6. The apparatus of claim 1 wherein said divider has at least one aperture for allowing cross ignition between said burners, said cross ignition being otherwise obstructed by said divider.
7. The apparatus of claim 6 wherein a top of said divider projects higher than said burners.
8. The apparatus of claim 1 further comprising:
an air chamber located adjacent said combustion chamber;
an orifice of each of said burners located in said air chamber; and
a fan supplying air to said air chamber, said fan supplying a first volume of air to said air chamber if only said first burner is combusting said fuel, said fan supplying a second volume of air greater than said first volume if said first and second burners are combusting said fuel.
9. The apparatus of claim 8 further comprising:
at least third and fourth burners located parallel to said first burner in said first area of said combustion chamber; and
at least fifth and sixth burners located parallel to said second burner in said second area of said combustion chamber, said first and second areas of said combustion chamber being substantially separated by said divider.
10. The apparatus of claim 1 further comprising a set of water carrying tubes positioned in said combustion chamber substantially between said burners and said outlet, said tubes being elongated in a direction substantially perpendicular to an elongated direction of said burners, said burners acting to heat said water when combusting said fuel, said apparatus being defined as a multiple stage heater.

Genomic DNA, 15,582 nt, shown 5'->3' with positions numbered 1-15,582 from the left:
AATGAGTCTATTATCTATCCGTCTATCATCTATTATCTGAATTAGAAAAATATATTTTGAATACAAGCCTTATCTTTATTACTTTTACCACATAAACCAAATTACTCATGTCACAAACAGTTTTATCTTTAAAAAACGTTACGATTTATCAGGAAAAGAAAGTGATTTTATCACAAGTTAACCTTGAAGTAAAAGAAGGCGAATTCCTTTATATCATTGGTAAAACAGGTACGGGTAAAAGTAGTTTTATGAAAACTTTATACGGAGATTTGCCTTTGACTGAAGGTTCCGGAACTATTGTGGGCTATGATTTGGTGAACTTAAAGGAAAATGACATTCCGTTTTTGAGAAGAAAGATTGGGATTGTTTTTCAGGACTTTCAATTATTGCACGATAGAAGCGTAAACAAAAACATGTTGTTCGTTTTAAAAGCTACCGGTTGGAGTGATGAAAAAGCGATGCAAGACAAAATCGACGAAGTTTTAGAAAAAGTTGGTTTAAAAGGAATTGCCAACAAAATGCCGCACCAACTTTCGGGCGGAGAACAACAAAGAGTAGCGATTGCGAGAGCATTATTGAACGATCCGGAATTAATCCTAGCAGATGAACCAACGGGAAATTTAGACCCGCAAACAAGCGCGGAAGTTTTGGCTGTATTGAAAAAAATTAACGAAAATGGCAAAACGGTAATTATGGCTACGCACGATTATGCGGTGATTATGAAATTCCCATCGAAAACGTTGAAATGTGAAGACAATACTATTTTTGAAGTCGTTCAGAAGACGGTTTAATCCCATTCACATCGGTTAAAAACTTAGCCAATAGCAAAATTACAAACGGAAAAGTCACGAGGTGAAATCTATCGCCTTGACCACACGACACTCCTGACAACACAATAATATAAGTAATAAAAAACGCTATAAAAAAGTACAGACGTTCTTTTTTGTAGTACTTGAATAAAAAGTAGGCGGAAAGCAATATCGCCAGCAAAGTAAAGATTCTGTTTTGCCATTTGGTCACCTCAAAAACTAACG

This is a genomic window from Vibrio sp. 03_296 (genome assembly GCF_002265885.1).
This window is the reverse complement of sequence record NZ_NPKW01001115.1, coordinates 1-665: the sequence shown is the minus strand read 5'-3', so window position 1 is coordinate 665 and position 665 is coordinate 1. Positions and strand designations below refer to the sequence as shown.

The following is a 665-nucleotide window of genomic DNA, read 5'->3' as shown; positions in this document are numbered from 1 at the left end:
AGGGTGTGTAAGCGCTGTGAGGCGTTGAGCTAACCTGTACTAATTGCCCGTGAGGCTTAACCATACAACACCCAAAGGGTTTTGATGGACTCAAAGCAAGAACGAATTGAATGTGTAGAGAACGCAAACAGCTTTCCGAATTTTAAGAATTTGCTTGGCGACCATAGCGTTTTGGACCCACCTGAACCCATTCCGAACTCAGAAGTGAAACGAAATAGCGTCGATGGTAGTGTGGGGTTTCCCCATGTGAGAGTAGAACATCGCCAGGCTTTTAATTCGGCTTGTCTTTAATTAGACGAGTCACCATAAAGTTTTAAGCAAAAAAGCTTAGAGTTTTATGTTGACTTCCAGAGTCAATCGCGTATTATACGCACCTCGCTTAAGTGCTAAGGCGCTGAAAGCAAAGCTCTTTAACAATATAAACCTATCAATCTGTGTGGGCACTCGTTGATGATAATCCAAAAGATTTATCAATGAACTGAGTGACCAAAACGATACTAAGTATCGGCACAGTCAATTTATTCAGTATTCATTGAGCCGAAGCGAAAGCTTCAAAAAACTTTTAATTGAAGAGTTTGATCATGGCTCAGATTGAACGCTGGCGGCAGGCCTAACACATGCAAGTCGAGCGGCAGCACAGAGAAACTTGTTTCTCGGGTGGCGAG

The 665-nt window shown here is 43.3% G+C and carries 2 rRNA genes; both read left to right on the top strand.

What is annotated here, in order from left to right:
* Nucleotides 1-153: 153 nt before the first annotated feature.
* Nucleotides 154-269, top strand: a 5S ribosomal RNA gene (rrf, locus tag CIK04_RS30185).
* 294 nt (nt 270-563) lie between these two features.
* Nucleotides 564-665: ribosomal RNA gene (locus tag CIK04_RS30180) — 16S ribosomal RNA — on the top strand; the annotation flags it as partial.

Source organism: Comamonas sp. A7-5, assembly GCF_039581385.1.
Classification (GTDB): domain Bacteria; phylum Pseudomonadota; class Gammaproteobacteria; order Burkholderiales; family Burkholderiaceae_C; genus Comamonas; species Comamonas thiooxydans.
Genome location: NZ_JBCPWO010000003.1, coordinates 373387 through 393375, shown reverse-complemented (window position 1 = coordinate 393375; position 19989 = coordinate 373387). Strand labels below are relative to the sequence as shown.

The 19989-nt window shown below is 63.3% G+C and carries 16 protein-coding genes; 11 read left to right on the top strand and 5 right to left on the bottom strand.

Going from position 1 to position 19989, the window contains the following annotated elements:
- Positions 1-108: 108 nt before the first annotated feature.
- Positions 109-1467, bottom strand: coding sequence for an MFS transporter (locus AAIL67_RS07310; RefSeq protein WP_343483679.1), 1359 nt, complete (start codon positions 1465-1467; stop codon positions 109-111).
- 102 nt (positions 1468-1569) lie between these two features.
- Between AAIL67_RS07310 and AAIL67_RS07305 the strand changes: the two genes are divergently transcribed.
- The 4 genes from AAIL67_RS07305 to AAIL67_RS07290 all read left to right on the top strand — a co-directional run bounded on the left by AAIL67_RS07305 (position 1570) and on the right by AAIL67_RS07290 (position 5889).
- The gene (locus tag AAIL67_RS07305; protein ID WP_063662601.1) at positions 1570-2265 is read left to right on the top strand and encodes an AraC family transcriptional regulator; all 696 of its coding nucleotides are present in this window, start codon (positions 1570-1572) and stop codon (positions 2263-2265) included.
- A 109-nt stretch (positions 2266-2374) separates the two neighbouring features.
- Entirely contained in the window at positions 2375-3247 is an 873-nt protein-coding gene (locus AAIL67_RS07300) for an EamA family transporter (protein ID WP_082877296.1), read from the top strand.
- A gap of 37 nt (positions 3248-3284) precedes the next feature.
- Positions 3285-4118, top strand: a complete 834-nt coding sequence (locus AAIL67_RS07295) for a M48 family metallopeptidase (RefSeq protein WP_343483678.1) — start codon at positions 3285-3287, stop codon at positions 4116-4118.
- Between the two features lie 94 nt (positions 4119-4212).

11. The apparatus of claim 1 wherein said divider is a substantially straight and rectangular piece of ceramic fiber tile.
12. The apparatus of claim 1 further comprising:
a third burner selectively operable to combust fuel when firing, fuel being selectively prevented from flowing through said third burner even if said first and second burners are combusting fuel; and
a second divider located between said second and third burners, said dividers projecting in a substantially vertical and parallel manner between said burners.
13. A heating apparatus comprising:
a flue outlet;
a single combustion chamber coupled to said flue outlet, said combustion chamber having a first internal area, a second internal area and a floor;